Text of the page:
I managed to arrange an interview with the Ritz and was hired on the spot. I was told that what was offered at the Ritz was not considered medical, so the diploma was not an issue. I was not called a "massage therapist" or a "masseur", but an "agent de soins".
Aaahhh! So if we call massage something else... something different than re-education or therapy, if we don't claim to cure anything or offer medical benefits, and more importantly, we don't ask the Securité Social to pay for it, then it's OK!
Over the following sixteen months, I was an agent de soins at the Ritz Health Club. It was there that I learned that I could actually be a massage therapist in France, if I called it something else.
I wouldn't trade my experience at the Ritz for anything. It was all very glamorous massaging wealthy people including celebrities and diplomats. But soon the long hours working three stories underground in an environment stiffled by Ritz internal politics began to wear me down physically and spiritually. And the ultimate reality was that the job was extremely low paying.
When me wife became pregnant, I made the decision to strike out on my own. I had made a lot of great contacts and continued to develop my private clientele outside the Ritz. After doing the math, I saw that if I did one massage a day on my own, I would make more money than working five or six days a week all day long under the weight of that hotel!
When one of my chiropractor friends offered me space in his central Paris office I jumped at the opportunity. Setting up shop required that I declare my activities with the French Services Fiscaux, the tax man. An accountant helped me with the paperwork. This required describing my activity in such a way that it didn't describe it too much. The country seemed to be teaming with people who have nothing better to do than to denounce others. I certainly didn't need any problems with the kiné unions. (Even though, by this time I counted several kinés and a few medical doctors among my clients.) What the accountant came up with as my activity title was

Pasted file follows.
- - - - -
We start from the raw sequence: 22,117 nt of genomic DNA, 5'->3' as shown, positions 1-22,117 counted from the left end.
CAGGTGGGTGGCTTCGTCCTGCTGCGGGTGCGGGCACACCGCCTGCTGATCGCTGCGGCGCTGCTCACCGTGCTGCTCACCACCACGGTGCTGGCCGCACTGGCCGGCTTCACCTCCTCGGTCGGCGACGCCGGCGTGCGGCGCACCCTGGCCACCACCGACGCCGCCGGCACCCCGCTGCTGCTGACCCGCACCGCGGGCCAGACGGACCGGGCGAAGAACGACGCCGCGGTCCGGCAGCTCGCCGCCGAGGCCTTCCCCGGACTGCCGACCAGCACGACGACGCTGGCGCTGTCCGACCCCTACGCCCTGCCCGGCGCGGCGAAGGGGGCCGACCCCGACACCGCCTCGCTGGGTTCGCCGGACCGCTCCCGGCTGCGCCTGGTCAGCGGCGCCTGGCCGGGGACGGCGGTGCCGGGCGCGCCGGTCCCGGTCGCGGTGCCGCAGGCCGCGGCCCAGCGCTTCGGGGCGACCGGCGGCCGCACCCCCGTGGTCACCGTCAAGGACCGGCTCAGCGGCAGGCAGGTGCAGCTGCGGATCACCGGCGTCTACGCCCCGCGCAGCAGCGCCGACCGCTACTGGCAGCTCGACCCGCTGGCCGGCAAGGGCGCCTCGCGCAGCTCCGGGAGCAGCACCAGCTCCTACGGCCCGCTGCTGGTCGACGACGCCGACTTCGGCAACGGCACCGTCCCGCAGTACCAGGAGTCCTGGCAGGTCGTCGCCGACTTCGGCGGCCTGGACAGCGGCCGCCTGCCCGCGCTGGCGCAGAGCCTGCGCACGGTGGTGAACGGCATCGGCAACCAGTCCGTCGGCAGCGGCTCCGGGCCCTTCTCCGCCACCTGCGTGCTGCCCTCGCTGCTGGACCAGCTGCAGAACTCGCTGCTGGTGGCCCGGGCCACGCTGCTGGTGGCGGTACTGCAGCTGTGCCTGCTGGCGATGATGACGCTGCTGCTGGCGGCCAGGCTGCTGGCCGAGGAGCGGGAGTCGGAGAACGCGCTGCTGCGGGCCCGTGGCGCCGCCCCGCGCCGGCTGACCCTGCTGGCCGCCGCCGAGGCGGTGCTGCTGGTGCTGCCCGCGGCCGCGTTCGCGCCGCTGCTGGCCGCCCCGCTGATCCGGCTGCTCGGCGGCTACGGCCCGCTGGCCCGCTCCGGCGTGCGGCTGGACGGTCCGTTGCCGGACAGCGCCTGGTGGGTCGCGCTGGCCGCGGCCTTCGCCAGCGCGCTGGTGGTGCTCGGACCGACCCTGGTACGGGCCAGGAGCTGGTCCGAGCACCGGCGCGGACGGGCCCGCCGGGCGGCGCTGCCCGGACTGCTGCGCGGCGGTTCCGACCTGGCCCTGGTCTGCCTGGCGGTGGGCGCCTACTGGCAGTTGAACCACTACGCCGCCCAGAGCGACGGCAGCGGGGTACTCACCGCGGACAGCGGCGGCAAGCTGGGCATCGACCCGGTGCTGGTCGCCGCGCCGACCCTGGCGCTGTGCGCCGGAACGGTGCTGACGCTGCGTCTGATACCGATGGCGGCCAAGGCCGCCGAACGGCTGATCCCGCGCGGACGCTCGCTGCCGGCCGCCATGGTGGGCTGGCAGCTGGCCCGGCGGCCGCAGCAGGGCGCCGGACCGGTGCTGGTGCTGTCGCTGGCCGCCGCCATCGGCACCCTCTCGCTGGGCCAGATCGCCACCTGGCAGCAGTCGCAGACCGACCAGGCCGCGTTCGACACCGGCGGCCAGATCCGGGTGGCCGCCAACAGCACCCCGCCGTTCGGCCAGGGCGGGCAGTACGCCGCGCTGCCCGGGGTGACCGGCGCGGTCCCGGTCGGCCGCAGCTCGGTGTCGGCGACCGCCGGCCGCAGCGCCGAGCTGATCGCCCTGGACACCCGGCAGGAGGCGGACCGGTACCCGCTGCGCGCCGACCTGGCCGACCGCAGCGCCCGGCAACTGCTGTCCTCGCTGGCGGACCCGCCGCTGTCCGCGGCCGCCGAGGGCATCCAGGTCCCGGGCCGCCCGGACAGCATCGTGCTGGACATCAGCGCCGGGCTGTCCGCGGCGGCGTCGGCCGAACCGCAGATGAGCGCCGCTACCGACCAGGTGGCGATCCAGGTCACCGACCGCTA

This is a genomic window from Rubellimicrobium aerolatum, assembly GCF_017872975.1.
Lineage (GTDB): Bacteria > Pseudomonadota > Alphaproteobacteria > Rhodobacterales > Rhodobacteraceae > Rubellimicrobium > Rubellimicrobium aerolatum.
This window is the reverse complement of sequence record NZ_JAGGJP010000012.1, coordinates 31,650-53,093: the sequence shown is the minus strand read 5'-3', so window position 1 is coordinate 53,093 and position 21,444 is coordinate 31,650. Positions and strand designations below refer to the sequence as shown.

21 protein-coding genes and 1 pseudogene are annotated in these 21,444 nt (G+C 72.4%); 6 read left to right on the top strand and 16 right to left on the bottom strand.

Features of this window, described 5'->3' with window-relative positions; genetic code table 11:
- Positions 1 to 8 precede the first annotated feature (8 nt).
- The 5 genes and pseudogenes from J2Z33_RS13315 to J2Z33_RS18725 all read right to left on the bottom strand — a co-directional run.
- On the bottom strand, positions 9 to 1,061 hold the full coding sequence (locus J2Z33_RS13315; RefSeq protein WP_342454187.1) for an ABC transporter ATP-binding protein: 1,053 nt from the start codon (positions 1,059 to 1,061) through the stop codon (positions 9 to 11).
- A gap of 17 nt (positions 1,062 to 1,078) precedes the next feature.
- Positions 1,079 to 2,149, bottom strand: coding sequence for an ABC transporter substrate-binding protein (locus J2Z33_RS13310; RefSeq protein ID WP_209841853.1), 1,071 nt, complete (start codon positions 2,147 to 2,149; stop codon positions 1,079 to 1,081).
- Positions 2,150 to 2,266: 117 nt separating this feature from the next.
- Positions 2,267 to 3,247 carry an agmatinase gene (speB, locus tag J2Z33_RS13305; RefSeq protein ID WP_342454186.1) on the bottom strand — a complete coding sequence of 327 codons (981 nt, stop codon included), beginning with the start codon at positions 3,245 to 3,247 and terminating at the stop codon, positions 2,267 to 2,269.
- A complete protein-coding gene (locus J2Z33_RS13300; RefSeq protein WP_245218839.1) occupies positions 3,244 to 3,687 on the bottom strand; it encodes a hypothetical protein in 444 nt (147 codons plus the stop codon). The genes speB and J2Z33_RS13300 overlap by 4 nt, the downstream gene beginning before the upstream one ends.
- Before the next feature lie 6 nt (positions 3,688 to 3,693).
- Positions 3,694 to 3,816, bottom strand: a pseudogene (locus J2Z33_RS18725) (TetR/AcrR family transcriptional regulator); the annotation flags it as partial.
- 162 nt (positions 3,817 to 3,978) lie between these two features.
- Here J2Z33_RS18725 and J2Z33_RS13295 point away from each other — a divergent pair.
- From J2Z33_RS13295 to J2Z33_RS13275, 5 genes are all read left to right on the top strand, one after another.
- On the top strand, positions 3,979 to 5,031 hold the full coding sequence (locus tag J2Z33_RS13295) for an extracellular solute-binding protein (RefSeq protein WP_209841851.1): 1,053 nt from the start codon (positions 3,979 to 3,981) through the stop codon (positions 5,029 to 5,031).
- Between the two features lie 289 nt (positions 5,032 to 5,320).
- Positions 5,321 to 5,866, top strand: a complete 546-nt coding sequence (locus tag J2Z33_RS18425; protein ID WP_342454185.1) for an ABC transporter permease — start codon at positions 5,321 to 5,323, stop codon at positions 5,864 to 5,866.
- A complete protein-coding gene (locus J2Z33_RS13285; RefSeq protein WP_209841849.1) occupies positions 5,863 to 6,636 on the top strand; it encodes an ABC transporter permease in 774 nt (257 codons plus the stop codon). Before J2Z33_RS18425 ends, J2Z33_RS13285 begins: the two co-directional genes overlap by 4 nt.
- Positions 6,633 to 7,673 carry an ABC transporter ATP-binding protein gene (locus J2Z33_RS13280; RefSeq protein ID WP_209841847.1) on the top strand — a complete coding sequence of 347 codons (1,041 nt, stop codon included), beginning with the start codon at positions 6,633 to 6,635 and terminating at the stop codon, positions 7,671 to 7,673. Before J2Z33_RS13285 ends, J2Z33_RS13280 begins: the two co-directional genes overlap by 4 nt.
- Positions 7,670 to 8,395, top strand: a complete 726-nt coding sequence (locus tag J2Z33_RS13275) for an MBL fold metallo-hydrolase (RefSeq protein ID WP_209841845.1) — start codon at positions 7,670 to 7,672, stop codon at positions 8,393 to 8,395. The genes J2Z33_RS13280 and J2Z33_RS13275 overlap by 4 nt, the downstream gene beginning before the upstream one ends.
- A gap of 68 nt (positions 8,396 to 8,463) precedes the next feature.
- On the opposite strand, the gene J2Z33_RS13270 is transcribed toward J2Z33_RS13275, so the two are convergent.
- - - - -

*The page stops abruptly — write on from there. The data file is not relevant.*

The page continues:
"Professeur de Relaxation et Soins Corporells". This put me in the category of teachers. I was a Teacher of Relaxation and Body Treatments... So I wasn't really giving massages, I was giving relaxation lessons. The word massage was used nowhere in the description of my activity. I never advertised, relying on word of mouth. For my business cards, I used the term
"Integrated Bodywork". I have always liked the word "bodywork". "Integrated" fits nicely because I integrate many different techniques in my work with the hope of integrating all the different aspects of the body. After the declaration went into effect, I was ready to commit all of my energy into developing my practice, and the startling world of paying French taxes.
Eventually, I started to notice more and more people advertising "massage". Openly violating the taboo surrounding the word massage. However, they were always careful to use and adjective such as massage energetique or massage relaxation or massage anti-stress or massage bien-etre. This had the effect of separating the word massage from it's medical context. In my case, since I was declared, I could talk about "Soins Nonreglementes" or nonreglemented treatments. It seemed that the country was starting to relax it's reservation of massage done only by Kinésitherapeuts. I chose to continue not using the word except verbally in speaking to describe what I do..